The Department of Agriculture or DA should speed up the creation of an industry roadmap, seen as crucial in driving agriculture stakeholders amid this year’s Association of Southeast Asian Nations or ASEAN integration, Valenzuela City Congressman Win Gatchalian urged.
The ASEAN integration will establish the Asean Economic Community or AEC by Dec. 31 of this year.
“It’s already 2015 and the DA has yet to unveil its roadmap. Expediting the roadmap for agriculture is an urgent task as a third of our labor force relies on it for their livelihood,” said Gatchalian, a majority member of the House Committee on Trade and Industry.
Agriculture is one of the five main sectors whose cross-border investment has been liberalized by ASEAN member states.
The Philippines is already lowering tariffs on imported goods following the ASEAN free trade, except for rice, sugar, and corn, said DA Undersecretary Emerson Palad in a forum at the Benguet Agri-Pinoy Trading Center this January.
The Department of Agriculture is also looking at making agricultural produce competitive in terms of international food standards and safety.
However, compared to the Department of Trade and Industry, which already came up with a roadmap for manufacturing, the DA has yet to produce a masterplan for the sector.
Such a roadmap for agriculture is important as the ASEAN integration will surely affect 30 percent of the country’s 37.31 million employed, based on initial figures by the Philippine Statistics Authority.
Gatchalian also asked the government to accelerate public-private partnership or PPP projects concerning agriculture, such as the National Irrigation Administration’s irrigation project and the Clark Green City Food Processing Terminal.
As of Mar. 10, the former is still under conceptualization while the latter is still in the process of getting a transaction advisor.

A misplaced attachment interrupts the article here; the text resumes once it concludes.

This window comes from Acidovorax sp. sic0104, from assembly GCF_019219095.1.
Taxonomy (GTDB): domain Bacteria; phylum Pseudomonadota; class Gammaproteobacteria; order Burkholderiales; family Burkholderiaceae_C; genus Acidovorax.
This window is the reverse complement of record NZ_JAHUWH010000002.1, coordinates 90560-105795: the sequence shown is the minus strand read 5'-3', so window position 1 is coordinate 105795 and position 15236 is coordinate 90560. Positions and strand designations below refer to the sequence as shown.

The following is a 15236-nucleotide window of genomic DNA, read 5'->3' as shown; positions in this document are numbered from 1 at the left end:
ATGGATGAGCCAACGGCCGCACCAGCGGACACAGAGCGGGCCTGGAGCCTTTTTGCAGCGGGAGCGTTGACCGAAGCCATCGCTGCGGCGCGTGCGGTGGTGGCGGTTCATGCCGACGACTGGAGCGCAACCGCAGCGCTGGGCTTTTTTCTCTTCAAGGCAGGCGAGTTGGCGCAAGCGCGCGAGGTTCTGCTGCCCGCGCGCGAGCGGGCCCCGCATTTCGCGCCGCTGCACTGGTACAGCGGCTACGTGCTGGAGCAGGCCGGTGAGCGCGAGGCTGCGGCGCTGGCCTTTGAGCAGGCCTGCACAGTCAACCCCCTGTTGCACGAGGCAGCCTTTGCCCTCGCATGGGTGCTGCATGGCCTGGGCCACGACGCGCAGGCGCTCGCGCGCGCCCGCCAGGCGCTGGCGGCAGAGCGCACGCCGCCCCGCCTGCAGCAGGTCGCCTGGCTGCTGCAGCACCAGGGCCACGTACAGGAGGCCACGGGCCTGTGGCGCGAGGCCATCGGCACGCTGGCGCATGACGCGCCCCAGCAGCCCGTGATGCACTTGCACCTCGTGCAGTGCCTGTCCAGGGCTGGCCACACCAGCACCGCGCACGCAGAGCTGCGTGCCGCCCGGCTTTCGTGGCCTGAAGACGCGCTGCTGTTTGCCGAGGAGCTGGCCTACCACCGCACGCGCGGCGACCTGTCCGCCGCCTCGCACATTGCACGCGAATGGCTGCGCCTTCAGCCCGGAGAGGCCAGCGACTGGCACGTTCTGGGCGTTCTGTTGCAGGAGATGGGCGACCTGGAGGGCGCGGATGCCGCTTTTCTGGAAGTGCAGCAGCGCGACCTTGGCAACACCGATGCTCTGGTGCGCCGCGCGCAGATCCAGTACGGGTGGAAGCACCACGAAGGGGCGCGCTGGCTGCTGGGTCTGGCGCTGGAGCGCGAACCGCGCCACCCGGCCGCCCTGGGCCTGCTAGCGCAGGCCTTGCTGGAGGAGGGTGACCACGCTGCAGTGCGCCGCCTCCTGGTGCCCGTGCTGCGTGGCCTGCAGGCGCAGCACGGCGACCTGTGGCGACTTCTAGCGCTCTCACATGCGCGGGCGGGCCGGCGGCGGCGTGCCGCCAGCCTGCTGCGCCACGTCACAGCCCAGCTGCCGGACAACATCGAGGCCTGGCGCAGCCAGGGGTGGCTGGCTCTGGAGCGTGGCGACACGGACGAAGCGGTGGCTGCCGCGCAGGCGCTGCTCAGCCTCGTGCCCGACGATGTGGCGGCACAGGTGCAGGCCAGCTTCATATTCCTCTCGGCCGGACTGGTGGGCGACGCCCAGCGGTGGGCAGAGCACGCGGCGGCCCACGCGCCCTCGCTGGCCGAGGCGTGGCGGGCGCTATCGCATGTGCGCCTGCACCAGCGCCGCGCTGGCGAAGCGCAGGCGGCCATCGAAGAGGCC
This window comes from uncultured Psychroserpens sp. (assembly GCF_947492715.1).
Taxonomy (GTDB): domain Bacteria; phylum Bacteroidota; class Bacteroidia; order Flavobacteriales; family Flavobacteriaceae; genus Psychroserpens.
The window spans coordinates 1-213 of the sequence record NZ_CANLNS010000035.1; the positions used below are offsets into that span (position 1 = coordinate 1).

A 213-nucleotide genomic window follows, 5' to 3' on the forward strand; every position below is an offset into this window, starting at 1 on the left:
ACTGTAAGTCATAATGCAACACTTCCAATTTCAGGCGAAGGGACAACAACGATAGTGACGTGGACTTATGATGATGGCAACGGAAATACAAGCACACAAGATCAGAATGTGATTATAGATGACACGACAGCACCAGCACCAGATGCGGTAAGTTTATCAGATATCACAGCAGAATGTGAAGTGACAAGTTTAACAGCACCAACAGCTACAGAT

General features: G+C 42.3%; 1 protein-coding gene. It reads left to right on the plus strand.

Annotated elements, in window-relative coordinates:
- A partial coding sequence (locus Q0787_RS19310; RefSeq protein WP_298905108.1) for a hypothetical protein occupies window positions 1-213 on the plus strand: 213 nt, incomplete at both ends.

“At this pace, these PPP projects on agriculture will not benefit those in the agriculture sector even by the end of the Aquino administration next year,” said Gatchalian.
He asked, “How is the agriculture sector supposed to be competitive with our ASEAN counterparts if the involved agencies show half-baked commitment?”
In the Philippines, the national average for regular-milled rice in wholesale is $0.80 per kilogram, far higher than the $0.33 and $0.44 prices of export rice (25 percent broken) per kilogram in Vietnam and in Thailand as of February this year.
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Gatchalian maintained that the DA has to formulate and immediately implement roadmaps for specific agriculture subsectors, given that the industry continues to perform below its potential.
“Such roadmaps should be supported by investments that will raise the productivity and welfare of both farmers and fishermen,” the solon pointed out.
Echoing the position of leading economists, Gatchalian said the country’s policy makers have to address several problems as the ASEAN integration draws nearer. Specifically, the country’s agriculture sector is not ready for the integration.
“The sector is not competitive because of the limited arable land (thanks to land reform and its mountainous terrain) and the poor public infrastructure to transport agricultural products from the farm to the market,” Gatchalian said, quoting former budget secretary Benjamin Diokno.
“The sugar industry cannot compete with Thailand. The rice industry cannot compete with Thailand and Cambodia. The mining sector is barely surviving largely because of the lack of clear mining policy. These are just some of the problems, which the government should immediately address before the ASEAN integration’s D-Day.” (Monica Cantilero)